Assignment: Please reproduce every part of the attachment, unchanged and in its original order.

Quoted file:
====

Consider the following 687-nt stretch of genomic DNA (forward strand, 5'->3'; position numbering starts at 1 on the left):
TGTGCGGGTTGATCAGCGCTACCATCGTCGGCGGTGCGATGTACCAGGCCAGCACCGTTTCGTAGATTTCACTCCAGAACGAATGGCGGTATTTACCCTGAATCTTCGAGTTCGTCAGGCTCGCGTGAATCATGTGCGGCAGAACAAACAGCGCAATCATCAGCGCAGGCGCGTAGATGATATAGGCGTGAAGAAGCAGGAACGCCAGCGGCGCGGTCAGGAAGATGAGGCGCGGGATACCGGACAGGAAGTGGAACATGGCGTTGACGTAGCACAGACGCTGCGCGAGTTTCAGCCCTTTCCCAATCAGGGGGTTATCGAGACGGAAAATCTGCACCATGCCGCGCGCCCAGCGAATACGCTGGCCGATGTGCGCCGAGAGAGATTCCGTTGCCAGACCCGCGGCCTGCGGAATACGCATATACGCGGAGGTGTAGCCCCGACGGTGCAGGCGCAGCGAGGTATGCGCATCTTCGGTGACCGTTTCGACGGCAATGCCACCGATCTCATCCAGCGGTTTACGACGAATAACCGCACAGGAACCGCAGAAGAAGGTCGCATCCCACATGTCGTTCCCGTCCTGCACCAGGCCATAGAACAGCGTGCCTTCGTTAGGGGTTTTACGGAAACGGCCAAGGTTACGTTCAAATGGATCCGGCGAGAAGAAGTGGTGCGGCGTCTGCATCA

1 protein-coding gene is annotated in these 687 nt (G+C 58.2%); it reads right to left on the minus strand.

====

Consider the following 687-nt stretch of genomic DNA (forward strand, 5'->3'; position numbering starts at 1 on the left):
TGTGCGGGTTGATCAGCGCTACCATCGTCGGCGGTGCGATGTACCAGGCCAGCACCGTTTCGTAGATTTCACTCCAGAACGAATGGCGGTATTTACCCTGAATCTTCGAGTTCGTCAGGCTCGCGTGAATCATGTGCGGCAGAACAAACAGCGCAATCATCAGCGCAGGCGCGTAGATGATATAGGCGTGAAGAAGCAGGAACGCCAGCGGCGCGGTCAGGAAGATGAGGCGCGGGATACCGGACAGGAAGTGGAACATGGCGTTGACGTAGCACAGACGCTGCGCGAGTTTCAGCCCTTTCCCAATCAGGGGGTTATCGAGACGGAAAATCTGCACCATGCCGCGCGCCCAGCGAATACGCTGGCCGATGTGCGCCGAGAGAGATTCCGTTGCCAGACCCGCGGCCTGCGGAATACGCATATACGCGGAGGTGTAGCCCCGACGGTGCAGGCGCAGCGAGGTATGCGCATCTTCGGTGACCGTTTCGACGGCAATGCCACCGATCTCATCCAGCGGTTTACGACGAATAACCGCACAGGAACCGCAGAAGAAGGTCGCATCCCACATGTCGTTCCCGTCCTGCACCAGGCCATAGAACAGCGTGCCTTCGTTAGGGGTTTTACGGAAACGGCCAAGGTTACGTTCAAATGGATCCGGCGAGAAGAAGTGGTGCGGCGTCTGCATCA

1 protein-coding gene is annotated in these 687 nt (G+C 58.2%); it reads right to left on the minus strand.